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DOWNEY – Preparation is what the Warren High School yearbook staff extensively focused on during this summer’s rigorous four-day period of training in yearbook camp, where the foundation of the forthcoming yearbook was built.
The theme for Warren’s 2009-2010 yearbook “High Definition” was chosen at the camp. This theme, chosen democratically from numerous other options, revolves around the idea of highlighting the best-quality moments in life, undoubtedly a perfect theme for the upcoming yearbook. Not to be taken lightly, yearbook camp shapes the students within the staff to successfully work as a team, and is the kick-off of beginning the new album of memories that is produced by the end of each year.
Most people see the yearbook as a symbol of the end of the year and past memories. However, to the hardworking staff, the yearbook is a fresh project that requires the commitment and effort of a dedicated team, even before the school year begins. Perhaps this is why yearbook advisor Cory Catalano encouraged his staff to attend yearbook camp this summer at Chapman University.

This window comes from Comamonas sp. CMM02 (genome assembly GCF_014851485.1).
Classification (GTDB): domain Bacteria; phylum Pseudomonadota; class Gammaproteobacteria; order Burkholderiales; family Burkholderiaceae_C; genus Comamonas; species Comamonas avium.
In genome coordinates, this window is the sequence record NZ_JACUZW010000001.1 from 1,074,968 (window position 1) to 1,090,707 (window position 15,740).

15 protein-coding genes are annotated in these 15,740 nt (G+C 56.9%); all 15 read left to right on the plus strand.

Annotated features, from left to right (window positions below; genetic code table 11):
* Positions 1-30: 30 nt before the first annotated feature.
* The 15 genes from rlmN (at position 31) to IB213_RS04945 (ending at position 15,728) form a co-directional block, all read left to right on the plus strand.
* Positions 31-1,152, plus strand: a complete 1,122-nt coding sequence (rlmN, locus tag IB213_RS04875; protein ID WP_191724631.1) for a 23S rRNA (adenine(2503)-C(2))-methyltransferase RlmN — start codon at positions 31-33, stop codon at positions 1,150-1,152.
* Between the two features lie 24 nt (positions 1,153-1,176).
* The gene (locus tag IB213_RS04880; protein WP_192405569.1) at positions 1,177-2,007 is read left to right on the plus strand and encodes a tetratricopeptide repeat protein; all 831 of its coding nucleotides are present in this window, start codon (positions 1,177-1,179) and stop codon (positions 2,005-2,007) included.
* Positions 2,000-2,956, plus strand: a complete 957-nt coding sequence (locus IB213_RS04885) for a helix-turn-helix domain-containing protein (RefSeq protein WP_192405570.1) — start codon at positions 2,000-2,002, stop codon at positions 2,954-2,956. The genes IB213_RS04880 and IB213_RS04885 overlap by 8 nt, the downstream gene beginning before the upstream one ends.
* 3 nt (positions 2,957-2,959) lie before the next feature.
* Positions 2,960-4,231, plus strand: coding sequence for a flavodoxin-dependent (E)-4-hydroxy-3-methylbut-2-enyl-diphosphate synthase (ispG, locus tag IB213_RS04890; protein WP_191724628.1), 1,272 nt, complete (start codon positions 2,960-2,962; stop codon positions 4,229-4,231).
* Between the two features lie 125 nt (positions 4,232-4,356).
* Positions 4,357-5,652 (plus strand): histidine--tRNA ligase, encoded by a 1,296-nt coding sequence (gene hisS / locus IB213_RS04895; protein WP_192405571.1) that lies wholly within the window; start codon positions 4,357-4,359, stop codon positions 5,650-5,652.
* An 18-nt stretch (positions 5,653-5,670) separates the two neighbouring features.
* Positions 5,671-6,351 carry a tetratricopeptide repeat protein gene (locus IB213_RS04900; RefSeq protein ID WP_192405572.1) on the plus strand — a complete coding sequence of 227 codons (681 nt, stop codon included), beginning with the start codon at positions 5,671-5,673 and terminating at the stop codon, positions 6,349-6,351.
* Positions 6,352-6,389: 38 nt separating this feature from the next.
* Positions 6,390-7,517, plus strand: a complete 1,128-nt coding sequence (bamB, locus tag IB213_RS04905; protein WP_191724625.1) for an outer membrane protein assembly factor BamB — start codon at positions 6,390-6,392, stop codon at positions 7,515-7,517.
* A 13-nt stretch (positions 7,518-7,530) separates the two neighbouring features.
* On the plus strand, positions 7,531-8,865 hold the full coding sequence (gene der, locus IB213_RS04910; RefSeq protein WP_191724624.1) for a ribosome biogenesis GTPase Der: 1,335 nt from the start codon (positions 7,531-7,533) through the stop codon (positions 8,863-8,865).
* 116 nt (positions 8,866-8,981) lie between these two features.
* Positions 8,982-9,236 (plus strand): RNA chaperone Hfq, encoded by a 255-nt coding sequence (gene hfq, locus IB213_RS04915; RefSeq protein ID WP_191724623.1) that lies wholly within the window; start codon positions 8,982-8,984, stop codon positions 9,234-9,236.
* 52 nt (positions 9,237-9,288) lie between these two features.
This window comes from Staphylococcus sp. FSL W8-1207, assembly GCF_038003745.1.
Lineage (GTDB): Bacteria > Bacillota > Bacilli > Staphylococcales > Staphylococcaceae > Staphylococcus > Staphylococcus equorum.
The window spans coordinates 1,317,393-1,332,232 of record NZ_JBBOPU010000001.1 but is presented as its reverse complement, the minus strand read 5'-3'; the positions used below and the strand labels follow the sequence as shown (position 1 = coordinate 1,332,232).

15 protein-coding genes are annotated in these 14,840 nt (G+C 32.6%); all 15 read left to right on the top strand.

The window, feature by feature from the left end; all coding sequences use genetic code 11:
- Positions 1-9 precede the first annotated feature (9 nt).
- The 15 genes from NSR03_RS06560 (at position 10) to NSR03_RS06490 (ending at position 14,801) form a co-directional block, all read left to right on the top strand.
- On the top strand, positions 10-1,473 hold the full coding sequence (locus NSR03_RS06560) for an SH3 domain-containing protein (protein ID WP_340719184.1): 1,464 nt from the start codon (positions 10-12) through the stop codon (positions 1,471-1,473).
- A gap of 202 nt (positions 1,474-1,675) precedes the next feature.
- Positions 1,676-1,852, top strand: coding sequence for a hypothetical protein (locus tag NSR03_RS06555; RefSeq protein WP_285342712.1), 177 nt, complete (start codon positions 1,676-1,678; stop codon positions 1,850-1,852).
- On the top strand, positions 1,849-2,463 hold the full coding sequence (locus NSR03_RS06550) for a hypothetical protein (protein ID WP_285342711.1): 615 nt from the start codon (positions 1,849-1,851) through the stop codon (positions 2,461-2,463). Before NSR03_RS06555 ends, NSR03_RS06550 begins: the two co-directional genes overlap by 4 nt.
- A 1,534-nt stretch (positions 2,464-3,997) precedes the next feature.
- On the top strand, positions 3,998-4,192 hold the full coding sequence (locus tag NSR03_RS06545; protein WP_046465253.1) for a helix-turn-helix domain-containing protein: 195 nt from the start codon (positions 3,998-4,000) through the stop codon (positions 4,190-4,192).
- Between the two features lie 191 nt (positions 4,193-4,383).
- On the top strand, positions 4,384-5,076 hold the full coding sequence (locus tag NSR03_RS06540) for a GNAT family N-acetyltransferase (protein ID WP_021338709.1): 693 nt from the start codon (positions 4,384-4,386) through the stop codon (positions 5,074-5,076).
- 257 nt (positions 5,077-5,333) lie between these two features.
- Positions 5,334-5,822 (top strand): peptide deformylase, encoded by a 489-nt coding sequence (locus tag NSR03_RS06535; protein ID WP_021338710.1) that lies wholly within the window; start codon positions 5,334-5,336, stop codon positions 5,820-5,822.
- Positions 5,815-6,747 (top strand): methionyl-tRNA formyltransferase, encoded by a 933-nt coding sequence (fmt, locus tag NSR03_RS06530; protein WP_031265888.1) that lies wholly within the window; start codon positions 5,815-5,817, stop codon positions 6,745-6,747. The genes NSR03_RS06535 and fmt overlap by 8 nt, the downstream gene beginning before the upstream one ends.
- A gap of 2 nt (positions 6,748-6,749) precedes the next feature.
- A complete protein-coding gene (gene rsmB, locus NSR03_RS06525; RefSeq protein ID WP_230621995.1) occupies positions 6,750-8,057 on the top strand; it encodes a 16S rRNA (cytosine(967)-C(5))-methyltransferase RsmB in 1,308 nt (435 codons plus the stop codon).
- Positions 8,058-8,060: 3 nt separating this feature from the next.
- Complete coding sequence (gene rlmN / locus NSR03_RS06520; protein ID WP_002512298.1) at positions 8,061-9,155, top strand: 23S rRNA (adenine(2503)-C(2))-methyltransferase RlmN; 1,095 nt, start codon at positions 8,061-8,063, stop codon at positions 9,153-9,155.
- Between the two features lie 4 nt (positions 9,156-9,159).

In fact, Catalano advocated staff members’ participation in this camp to such an extent that he even provided scholarship opportunities to cover the cost of the program. Although not mandatory, several students from Warren High School attended yearbook camp this summer. Running from July 31 to Aug. 3, students who attended the camp spent four days within the dorms of the university, and were required to follow a strict schedule that was planned for each day.
“Yearbook camp was an experience that allowed me to get really involved into the yearbook process,” said editor-in-chief of Warren’s yearbook staff, Irwin Luna.
Other members of the staff felt as Luna did, especially with the intense curriculum calling for every student’s participation and profuse attention. Throughout this period of discipline, students were trained to grasp the specific skills needed to function properly within their staff in order to successfully create a yearbook.
One of the most important things they learned included a tutorial on how to use the software InDesign, a computer program universally used to create yearbooks. In addition, there were several other workshops that each school staff could sign up for according to the staff’s best judgment of the most beneficial workshop.
The students were also given time to meet together as a unified staff and work on completing some of the basic necessities of the actual yearbook, a requirement of the program. A crucial week of training, the yearbook staff was truly committed to prepare for the new school year and its challenges, and will be rewarded when “High Definition” materializes into a phenomenal historic account of 2009-10.
Published: September 4, 2009 – Volume 8 – Issue 20